Let’s talk about food today. What’s that one of the dishes which brings India on the same plate? What is that one Mughlai food, by the name and aroma of which gives you foodgasm? Yes a plateful of the quintessential `biryani’, made with succulent pieces of meat or vegetables, which majority of Indians (and yeah I am not generalising and there are people who don’t like it) and people like me whose love for this dish knows no bounds can have it three times a day, if possible.

Why biryani is so special? In conjunction with the flavours, or that it appeals to all ages, you ask? The robust flavour of a variety of spices like cinnamon, cloves, ginger, garlic, cloves and green and black cardamom bring about warmth and heat in the entire biryani.

The saffron and milk to bring in colour and aroma in the biryani give a royal taste and sight to the eater. The answer lies in part with the nature of the dish: biryani is fragrant, spiced rice that has been parboiled and then cooked with meat, usually chicken or goat. The rice gets its robust flavour from a variety of spices, including ginger, garlic, nutmeg, cardamom, cinnamon, saffron and rosewater, as well as from the meat itself. And any biryani makes you fall in love with it because of the way it is cooked in dum! The smokey flavour that slow cooking of the coal brings in is stunning! In some middle eastern countries, biryani is eaten along with Peta or any other flatbread too! so it is a complete meal in itself.

With local and hyperlocal variations having evolved into distinctive styles of biryanis, one is spoilt for options when it comes to experiencing this melting pot of flavours. The evolution of biryani spans many centuries, many cultures, many ingredients and many cooking styles. From an army dish to a dish fit for royalty, the biryani today is a pan-India culinary favourite. Its many varieties reflect the local tastes, traditions and gastronomic histories of their regions of evolution. .In the north, long-grain brown rice was traditionally used to make biryani. It has today been replaced by the fragrant basmati rice. On the other hand, in the south,  biryanis were and are still made using local varieties of rice, like the zeera samba, Kaima, jeerakasala and kala bhaat, that lend their distinct taste, texture and aroma to the dish.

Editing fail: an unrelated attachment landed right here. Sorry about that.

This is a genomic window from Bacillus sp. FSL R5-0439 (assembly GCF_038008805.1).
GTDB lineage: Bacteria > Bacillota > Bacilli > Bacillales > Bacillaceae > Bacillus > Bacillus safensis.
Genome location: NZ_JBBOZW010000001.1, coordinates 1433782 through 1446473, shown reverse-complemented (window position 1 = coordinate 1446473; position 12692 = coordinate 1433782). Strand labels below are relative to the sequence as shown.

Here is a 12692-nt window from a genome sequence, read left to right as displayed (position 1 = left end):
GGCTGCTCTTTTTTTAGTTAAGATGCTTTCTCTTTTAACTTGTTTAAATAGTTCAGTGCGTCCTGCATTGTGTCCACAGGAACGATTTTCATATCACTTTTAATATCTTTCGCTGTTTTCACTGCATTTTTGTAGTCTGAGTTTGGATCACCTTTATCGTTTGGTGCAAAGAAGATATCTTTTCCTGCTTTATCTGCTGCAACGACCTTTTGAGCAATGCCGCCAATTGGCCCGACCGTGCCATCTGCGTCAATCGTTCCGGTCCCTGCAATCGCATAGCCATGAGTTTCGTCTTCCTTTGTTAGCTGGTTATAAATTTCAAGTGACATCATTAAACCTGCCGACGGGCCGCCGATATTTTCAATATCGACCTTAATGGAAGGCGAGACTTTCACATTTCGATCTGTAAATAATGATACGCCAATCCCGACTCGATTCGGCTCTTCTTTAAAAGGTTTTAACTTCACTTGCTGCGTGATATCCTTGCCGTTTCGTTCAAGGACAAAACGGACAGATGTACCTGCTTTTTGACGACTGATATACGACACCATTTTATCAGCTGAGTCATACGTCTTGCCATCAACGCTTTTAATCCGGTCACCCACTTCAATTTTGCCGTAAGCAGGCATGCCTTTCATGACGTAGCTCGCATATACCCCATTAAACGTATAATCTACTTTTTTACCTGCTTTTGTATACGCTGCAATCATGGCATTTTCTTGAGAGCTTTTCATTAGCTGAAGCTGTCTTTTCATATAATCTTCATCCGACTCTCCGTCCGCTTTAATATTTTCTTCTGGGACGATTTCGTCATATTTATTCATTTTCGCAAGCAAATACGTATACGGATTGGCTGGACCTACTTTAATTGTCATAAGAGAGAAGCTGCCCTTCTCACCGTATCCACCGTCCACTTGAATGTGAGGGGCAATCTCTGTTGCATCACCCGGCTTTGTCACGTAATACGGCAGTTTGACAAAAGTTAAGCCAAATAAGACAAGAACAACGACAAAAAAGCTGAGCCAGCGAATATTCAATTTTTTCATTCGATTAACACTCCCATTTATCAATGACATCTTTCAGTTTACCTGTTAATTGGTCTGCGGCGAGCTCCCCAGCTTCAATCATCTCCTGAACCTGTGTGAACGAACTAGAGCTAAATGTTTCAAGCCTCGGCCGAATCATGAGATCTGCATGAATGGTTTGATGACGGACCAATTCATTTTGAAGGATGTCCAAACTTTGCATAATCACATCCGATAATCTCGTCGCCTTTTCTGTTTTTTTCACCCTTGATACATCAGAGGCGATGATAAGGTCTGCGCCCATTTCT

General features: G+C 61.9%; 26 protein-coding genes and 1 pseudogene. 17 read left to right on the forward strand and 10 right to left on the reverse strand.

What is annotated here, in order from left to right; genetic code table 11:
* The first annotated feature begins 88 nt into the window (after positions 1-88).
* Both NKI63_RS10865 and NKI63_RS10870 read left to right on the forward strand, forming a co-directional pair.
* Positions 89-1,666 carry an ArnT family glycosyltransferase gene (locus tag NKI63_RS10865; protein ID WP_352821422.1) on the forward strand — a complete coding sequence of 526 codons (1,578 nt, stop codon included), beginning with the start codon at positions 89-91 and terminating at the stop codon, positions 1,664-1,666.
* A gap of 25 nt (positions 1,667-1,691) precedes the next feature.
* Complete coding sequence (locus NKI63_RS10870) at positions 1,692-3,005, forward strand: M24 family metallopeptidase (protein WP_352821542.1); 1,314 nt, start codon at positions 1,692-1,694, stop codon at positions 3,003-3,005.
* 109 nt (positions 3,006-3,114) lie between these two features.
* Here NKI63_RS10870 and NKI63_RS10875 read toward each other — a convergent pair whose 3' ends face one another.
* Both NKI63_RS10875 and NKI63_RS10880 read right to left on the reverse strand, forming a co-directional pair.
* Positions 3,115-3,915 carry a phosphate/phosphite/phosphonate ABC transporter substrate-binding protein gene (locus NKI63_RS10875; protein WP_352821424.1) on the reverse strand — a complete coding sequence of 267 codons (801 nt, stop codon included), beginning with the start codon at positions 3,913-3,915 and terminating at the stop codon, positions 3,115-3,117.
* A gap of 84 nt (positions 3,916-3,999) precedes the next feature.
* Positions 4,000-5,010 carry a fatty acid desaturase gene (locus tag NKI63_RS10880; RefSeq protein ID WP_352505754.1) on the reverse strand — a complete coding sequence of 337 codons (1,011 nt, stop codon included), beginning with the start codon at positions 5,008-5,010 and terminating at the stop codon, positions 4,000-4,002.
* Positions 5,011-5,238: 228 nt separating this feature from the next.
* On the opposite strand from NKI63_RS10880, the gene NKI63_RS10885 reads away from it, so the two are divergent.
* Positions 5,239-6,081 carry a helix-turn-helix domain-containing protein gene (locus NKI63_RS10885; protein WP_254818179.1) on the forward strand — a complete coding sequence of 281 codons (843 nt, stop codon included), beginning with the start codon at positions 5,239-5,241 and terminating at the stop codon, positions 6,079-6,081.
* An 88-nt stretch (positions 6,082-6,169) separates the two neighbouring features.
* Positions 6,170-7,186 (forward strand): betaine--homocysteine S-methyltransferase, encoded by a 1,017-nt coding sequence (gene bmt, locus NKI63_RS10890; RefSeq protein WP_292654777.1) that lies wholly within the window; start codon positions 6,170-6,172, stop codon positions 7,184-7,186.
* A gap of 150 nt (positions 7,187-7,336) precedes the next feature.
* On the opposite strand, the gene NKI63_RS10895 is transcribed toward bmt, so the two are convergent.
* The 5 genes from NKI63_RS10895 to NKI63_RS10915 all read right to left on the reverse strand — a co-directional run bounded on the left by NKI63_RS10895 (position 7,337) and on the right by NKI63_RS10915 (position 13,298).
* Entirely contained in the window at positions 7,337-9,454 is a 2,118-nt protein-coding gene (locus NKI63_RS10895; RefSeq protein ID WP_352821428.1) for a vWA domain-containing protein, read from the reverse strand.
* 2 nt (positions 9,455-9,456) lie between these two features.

Biryani is derived from the Persian word Birian, which means ‘fried before cooking’ and  Birinj, the Persian word for rice. There are many stories cooked up as to how biryani made its way to India, but one general conception is that it came all the way from West Asia. Although biryani is widespread across the subcontinent today, it had much more exclusive origins. There are records of a rice dish known as Oon Soru in Tamil literature as early as the year 2 A.D. Oon Soru was said to be made of rice, ghee, meat, turmeric, coriander, pepper, and bay leaf, and was used to feed military warriors. But the term “biryani” and the closest predecessor to its modern incarnation seems to have originated around India’s Mughal era. 

The fact that biryani was a dish for kings and princes might explain why, outside of the subcontinent and select Islamic countries, it doesn’t taste quite right.

Biryani may have come a long way and might have attracted many haters who will at the blink of an eye call it overrated, but whatever critics (food bloggers or some uncle around the corner) says. There are many variants of this dish all adapted and evolutionised according to its regions. Biryani has its cult followers who would never tire themselves at savouring and digging into this exotic rice or debating the pros of it.